For some modern soldiers, caffeine is just not enough to stay vigilant, especially for the growing ranks of digital warriors who must spend hours monitoring spy drone footage and other streams of surveillance data. So the Pentagon is exploring a novel way to extend troops’ attention spans and sharpen their reaction times: stimulate the brain with low levels of electricity, a.k.a. TDCS.In search of more effective tools than cups of coffee and energy drinks, army commanders are testing same methods as we did with the Foc.Us headset to improve our gaming performance (read our product review here part 1, and here part 2).
medical treatments designed to treat such brain disorders as depression to determine whether they can also improve the attentiveness of sleep-deprived but otherwise healthy troops.
Early experiments using “non-invasive” brain stimulation have been performed on several dozen volunteers at the Air Force Research Laboratory in Ohio. The results show the technique improves both alertness and acuity, researchers say. The research is described as one of the most in-depth studies of electric stimulation on healthy individuals. Specialists call the two different techniques being studied transcranial magnetic stimulation and transcranial direct current stimulation.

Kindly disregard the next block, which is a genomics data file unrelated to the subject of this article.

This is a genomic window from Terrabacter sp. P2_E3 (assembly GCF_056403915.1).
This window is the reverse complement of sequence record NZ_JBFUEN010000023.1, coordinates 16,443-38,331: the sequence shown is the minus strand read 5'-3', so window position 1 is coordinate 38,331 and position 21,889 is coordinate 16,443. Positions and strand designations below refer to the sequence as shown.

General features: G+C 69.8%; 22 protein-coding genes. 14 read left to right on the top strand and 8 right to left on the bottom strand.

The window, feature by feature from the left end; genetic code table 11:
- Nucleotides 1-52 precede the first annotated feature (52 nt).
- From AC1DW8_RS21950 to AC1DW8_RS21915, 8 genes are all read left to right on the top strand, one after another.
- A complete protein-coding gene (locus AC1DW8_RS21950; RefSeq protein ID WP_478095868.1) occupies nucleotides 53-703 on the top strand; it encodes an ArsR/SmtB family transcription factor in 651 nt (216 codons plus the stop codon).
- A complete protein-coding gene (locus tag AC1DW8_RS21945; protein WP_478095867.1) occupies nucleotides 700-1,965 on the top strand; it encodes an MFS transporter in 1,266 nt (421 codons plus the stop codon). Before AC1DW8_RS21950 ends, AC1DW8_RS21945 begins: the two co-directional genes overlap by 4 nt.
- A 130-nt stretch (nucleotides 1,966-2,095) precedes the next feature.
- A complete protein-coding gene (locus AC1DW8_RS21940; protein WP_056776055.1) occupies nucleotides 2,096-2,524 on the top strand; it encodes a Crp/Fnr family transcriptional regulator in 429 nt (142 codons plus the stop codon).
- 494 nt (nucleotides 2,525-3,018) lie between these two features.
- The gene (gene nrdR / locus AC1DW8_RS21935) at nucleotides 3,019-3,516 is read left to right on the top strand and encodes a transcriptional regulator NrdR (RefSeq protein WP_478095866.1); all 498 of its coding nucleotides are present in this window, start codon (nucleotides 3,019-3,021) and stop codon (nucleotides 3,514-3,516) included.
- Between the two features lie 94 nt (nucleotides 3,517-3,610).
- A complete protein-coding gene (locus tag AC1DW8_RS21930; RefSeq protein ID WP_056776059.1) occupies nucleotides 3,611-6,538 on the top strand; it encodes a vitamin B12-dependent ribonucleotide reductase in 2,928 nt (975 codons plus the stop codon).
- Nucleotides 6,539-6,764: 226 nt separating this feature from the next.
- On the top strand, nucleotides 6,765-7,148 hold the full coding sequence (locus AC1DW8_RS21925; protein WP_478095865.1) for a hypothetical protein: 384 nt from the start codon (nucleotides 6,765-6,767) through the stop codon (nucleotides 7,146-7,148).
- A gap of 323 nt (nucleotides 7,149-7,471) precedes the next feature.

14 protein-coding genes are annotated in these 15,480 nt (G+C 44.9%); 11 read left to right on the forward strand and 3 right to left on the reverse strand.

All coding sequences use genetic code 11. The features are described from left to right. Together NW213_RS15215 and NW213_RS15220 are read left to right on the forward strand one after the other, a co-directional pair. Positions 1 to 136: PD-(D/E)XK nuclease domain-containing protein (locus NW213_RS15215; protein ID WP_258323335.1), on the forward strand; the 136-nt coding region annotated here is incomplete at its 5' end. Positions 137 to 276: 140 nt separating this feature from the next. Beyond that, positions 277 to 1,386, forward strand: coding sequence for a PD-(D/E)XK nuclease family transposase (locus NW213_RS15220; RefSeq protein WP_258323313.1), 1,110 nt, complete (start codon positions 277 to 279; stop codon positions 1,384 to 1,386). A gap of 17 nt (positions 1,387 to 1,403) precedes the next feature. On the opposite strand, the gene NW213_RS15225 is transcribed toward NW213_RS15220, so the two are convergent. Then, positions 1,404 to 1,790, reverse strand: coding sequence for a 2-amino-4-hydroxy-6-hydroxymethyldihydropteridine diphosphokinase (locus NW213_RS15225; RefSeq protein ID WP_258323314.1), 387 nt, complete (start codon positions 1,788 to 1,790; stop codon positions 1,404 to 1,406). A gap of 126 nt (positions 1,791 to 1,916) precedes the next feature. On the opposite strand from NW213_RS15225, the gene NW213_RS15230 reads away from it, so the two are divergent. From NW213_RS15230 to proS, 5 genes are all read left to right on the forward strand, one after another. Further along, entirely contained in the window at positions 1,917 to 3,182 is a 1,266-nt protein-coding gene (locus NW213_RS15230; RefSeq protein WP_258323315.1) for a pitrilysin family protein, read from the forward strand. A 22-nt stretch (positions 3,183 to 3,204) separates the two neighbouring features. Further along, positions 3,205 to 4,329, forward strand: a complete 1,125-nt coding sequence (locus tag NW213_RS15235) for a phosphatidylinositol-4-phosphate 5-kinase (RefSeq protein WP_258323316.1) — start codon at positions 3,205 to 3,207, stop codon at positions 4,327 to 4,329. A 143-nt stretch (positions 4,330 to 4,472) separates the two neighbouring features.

‘We found that people who receive the stimulation are performing consistently,” R. Andy McKinley, a biomedical engineer who oversees the research, said in an interview.
Project officials want to study the effects further – especially to determine whether it is safe to stimulate the brain regularly – but said there have been few side effects, such as some skin irritation from the electrodes, as well as mild but brief headaches. They expressed confidence that the work could ultimately result in a pair of easy-to-apply electrodes becoming standard issue for some military personnel.
But the hardware is unlikely to be standard issue for civilians any time soon. For now, researchers don’t envision non-military application for the high-tech caffeine high.
”There is some evidence that it does seem to work,” said Dr. William “Scott” Killgore, an assistant professor of psychology at Harvard Medical School who specializes in the mental health treatments. “There have been a few studies that if you use it in the right place it can help mathematical calculations when people are sleep-deprived.”
Still, he cautioned, “it is not very precise yet.” For example, stimulating certain parts of the brain reduces activity in others.
”The hard part is to know what to turn on and what to turn off,” said Killgore, who is involved in a separate Pentagon study to help determine which parts of the brain are most effective to stimulate. “It gets somewhat complicated. It is a really exciting idea but it is slow going.”